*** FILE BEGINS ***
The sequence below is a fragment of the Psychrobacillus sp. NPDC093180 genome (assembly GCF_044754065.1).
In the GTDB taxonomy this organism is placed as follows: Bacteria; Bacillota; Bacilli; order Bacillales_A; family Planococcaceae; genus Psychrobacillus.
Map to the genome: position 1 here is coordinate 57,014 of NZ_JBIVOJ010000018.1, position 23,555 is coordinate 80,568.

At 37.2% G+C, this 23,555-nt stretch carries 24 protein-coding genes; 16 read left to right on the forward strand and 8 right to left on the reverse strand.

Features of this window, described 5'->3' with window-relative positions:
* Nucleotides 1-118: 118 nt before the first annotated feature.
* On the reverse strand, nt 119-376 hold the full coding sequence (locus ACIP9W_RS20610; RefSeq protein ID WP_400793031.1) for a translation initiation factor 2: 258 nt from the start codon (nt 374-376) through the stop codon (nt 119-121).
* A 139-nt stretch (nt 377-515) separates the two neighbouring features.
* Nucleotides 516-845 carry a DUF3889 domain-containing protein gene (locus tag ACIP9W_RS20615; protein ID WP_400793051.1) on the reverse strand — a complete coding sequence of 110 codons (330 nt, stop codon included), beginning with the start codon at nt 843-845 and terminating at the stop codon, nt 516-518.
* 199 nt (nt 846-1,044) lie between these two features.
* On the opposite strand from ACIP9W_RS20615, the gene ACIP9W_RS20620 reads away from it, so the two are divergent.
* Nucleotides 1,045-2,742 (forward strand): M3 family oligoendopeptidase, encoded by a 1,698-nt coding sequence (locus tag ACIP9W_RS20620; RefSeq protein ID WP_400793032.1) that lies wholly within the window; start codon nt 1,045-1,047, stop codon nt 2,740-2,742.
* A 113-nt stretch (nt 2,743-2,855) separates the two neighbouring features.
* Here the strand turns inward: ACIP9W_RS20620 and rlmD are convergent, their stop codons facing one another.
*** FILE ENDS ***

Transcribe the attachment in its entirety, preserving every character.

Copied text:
The sequence below is a fragment of the Psychrobacillus sp. NPDC093180 genome (assembly GCF_044754065.1).
In the GTDB taxonomy this organism is placed as follows: Bacteria; Bacillota; Bacilli; order Bacillales_A; family Planococcaceae; genus Psychrobacillus.
Map to the genome: position 1 here is coordinate 57,014 of NZ_JBIVOJ010000018.1, position 23,555 is coordinate 80,568.

At 37.2% G+C, this 23,555-nt stretch carries 24 protein-coding genes; 16 read left to right on the forward strand and 8 right to left on the reverse strand.

Features of this window, described 5'->3' with window-relative positions:
* Nucleotides 1-118: 118 nt before the first annotated feature.
* On the reverse strand, nt 119-376 hold the full coding sequence (locus ACIP9W_RS20610; RefSeq protein ID WP_400793031.1) for a translation initiation factor 2: 258 nt from the start codon (nt 374-376) through the stop codon (nt 119-121).
* A 139-nt stretch (nt 377-515) separates the two neighbouring features.
* Nucleotides 516-845 carry a DUF3889 domain-containing protein gene (locus tag ACIP9W_RS20615; protein ID WP_400793051.1) on the reverse strand — a complete coding sequence of 110 codons (330 nt, stop codon included), beginning with the start codon at nt 843-845 and terminating at the stop codon, nt 516-518.
* 199 nt (nt 846-1,044) lie between these two features.
* On the opposite strand from ACIP9W_RS20615, the gene ACIP9W_RS20620 reads away from it, so the two are divergent.
* Nucleotides 1,045-2,742 (forward strand): M3 family oligoendopeptidase, encoded by a 1,698-nt coding sequence (locus tag ACIP9W_RS20620; RefSeq protein ID WP_400793032.1) that lies wholly within the window; start codon nt 1,045-1,047, stop codon nt 2,740-2,742.
* A 113-nt stretch (nt 2,743-2,855) separates the two neighbouring features.
* Here the strand turns inward: ACIP9W_RS20620 and rlmD are convergent, their stop codons facing one another.